Author: Clay Ammentorp
Department of History
Editor-in-Chief: Alex Bower
February 20, 2023
Entering into my first ever stint as an instructor-of-record, I felt reasonably well-prepared to face the unique challenges of teaching History 40C: Modern American, Culture and Power as a five-week summer class. The DTEI sessions had given me a chance to build my syllabus months in advance and gather peer feedback. My oral exams taken a few months prior had included an entire reading list focused around historical pedagogy. Most importantly, I was intimately familiar with the History 40 series, having not only TA’d for multiple iterations of UC Irvine’s three U.S. History classes but having myself taken each of them as an undergrad.
Those experiences had given me insight into the content and structure of the class, yes, but the most crucial intelligence being in the 40 classes provided was insight into the students, themselves. The majority of those who enroll in the 40 Series at UCI are international students who are not history majors, as most domestic students admitted to UCI have already fulfilled this course’s requirements in high school. Almost all of the 40 Series students I have interacted with over the years are interested in history in a broad sense and are happy to learn, but relatively few arrive excited about 20th century U.S. history. Most have not taken another college history course, nor a U.S. history course at any level. I also knew from skimming the registrar for this particular class that most of the students were also seniors who had already retrieved their diplomas, having saved this final requirement for the very last moment of their four-year college journey.
Other professors of the 40 series that I have previously worked for and learned from – all excellent scholars and educators – had responded to some of the course’s challenges by emphasizing coverage. If students lack any familiarity with Abraham Lincoln or the New Deal or New Wave Feminism, then it seems like a reasonable next step would be to provide that information by filling out the class sessions with long, detailed lectures that serve to convey as much information as possible, so that they could be “caught up to speed” on what they “missed” in their high school education and come away with a whole new knowledge set about the United States’ history. In doing so, however, the 40 series can often take the form of the “sage on a stage,” subverting the efforts of the educators to center students by sacrificing time for the learners’ generative thinking at the altar of “making sure everything is covered.”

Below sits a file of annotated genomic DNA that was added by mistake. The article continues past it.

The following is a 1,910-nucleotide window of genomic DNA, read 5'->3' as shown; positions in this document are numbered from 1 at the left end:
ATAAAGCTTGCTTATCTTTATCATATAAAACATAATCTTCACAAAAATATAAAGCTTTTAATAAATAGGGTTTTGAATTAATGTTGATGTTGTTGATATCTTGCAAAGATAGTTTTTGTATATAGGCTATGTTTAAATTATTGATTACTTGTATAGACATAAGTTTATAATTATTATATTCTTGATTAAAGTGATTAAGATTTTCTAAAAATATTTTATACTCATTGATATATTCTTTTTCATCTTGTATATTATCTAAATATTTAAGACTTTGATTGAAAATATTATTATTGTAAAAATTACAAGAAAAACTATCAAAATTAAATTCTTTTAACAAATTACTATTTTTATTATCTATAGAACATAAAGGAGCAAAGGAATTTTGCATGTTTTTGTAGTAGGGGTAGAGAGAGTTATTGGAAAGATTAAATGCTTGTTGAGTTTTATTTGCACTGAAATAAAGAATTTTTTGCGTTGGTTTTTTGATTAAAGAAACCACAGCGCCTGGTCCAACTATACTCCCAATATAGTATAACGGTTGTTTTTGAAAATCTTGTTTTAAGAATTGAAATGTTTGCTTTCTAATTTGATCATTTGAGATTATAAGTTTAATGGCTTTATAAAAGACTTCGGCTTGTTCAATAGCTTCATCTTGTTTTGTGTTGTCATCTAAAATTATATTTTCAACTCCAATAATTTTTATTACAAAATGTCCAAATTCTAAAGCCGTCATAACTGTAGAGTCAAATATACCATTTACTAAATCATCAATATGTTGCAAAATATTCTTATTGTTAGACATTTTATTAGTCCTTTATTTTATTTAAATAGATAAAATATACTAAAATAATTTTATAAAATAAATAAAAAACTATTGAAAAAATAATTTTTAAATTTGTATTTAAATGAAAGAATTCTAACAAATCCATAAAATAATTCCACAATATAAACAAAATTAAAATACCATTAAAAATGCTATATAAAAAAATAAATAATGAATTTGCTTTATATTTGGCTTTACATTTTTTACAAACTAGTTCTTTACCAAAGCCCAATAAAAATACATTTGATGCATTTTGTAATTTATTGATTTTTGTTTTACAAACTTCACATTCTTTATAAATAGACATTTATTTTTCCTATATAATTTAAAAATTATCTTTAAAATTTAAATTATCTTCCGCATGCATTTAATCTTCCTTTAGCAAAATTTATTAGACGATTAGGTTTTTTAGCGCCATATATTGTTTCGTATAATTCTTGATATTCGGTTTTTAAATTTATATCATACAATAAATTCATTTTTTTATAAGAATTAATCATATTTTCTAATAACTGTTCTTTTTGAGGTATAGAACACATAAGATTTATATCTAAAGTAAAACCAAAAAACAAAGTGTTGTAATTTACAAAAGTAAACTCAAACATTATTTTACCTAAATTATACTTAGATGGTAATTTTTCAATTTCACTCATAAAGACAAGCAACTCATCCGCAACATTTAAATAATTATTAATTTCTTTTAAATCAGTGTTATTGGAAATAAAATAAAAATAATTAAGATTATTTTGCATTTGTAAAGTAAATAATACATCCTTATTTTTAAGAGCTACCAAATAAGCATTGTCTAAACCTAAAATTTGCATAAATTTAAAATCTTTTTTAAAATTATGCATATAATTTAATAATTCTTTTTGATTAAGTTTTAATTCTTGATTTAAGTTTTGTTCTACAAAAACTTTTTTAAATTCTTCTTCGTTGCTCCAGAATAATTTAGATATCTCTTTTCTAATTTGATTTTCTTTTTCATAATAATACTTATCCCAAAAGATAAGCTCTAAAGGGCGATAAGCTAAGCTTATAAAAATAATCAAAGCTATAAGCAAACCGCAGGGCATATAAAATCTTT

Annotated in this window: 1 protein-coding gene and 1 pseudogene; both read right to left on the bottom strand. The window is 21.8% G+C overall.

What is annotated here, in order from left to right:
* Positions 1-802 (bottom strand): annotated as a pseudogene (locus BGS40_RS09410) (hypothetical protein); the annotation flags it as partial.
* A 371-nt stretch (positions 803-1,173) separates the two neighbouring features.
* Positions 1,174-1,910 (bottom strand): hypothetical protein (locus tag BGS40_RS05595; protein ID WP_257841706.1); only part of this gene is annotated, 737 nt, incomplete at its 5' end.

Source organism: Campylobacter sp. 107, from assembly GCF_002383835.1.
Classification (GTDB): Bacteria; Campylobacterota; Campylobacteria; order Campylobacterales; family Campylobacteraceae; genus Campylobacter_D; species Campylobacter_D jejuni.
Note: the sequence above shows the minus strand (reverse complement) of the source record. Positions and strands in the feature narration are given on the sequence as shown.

I have had reservations about coverage – in the 40 Series and in history courses, more broadly- for years before I encountered Lendol Calder’s concept of “uncoverage,” an approach that identifies the “signature pedagogy” of history not as a transmission of names and dates that can be swiftly Googled to answer trivia, but rather as training students in how to critically read and appraise texts within a historical context. Many educators, including my DTEI faculty mentor, Allison Perlman, have embraced this pedagogy for the many benefits it provides to all learners – especially those new to the field. Through my discussions with my DTEI peers and with Dr. Perlman, I aimed to implement the uncoverage model in a number of ways to ensure that my first-time history students would leave the class with, at minimum, an understanding of how history is practiced and of how to apply that practice in practical ways in their everyday lives. Some examples:
- The most important step for ensuring the “uncoverage” model would work had to come in the very first class. I wanted students’ metacognition, their understanding of their own thought process, to be clear regarding the object of the class before I talked about a single name or date. I opened the first class emphasizing that my goal in lectures, assignments, and final assessments was not that each student would have permanently memorized an assortment of facts about U.S. history, as many of them likely would not have reason or interest to draw from that repository of knowledge in the future. Rather, my hope was that they would be able to learn how to apply the practice of history, especially the critical reading of sources for authorship, audience, and significance, to their everyday lives. I emphasized that our analysis of primary sources could be translated into meaningful lessons about communicating in the workplace or attempting to understand and evaluate the content of our news and social media feeds.